1 cup dried breadcrumbs

1 large handful flat-leaf parsley leaves

5 – 6 large branches thyme or rosemary, stripped

2 cloves garlic, peeled

2 tablespoons olive oil

salt + pepper


2 – 2 1/2-pound butternut squash

1 tablespoon olive oil, plus additional for drizzling

1/4 cup rice

2 ounces Parmesan cheese, grated

2 eggs

salt + pepper, to taste

nutmeg, freshly grated

Make the herbed breadcrumbs. In a food processor, blend together the breadcrumbs, herbs, garlic and a bit of salt and pepper. Add the olive oil and continue blending until the breadcrumbs are soft and green, adding a little more oil if necessary. Season to taste with salt and pepper.

Preheat the oven to 375 degrees. Lightly grease a 1 1/2 to 2-quart baking dish (such as a deep pie dish) with olive oil.

Peel and thinly slice the butternut squash. You should have approximately 1 1/2 pounds of flesh.

In a deep saute pan over medium heat, warm the olive oil. Place the squash in the pan, sprinkle with salt, cover and cook, stirring occasionally, until the squash softens and starts to disintegrate, about 20 to 25 minutes.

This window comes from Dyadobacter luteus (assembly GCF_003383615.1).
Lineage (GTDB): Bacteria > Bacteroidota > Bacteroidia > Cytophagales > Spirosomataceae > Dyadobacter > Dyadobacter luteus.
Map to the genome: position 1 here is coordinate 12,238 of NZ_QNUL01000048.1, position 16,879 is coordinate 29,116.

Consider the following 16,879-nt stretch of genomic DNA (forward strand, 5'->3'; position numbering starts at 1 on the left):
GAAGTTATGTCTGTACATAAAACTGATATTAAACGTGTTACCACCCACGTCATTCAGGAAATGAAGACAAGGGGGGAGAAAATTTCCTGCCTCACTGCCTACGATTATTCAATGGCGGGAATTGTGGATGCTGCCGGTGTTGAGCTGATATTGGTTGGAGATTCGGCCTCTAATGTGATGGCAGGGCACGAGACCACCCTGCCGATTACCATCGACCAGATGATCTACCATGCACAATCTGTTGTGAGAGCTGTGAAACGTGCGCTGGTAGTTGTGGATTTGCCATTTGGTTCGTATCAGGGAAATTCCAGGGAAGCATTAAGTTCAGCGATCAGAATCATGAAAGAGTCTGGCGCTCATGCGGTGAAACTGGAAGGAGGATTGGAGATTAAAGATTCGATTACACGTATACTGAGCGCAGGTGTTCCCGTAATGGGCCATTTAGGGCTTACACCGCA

Meanwhile, heat a small saucepan of salted water over high heat. When it boils, add the rice. Simmer for 10 to 20 minutes (shorter if you are using short grain or arborio rice; longer if you are using long grain rice), then drain and set the rice aside.

Place the cooked squash in a large bowl. Add the rice, Parmesan, about 1/2 teaspoon salt and generous dashes of pepper and nutmeg. Stir until combined, mashing with the back of a spoon or spatula to make a cohesive mixture. When cool, add the eggs, mixing them in quickly so that they don’t start to cook.

Pour the mixture into the prepared dish and top with the herbed bread crumbs and a generous drizzle of olive oil.

Bake for 35 minutes, or until set and slightly toasted on the top. Serve warm.

Yield: about 4 servings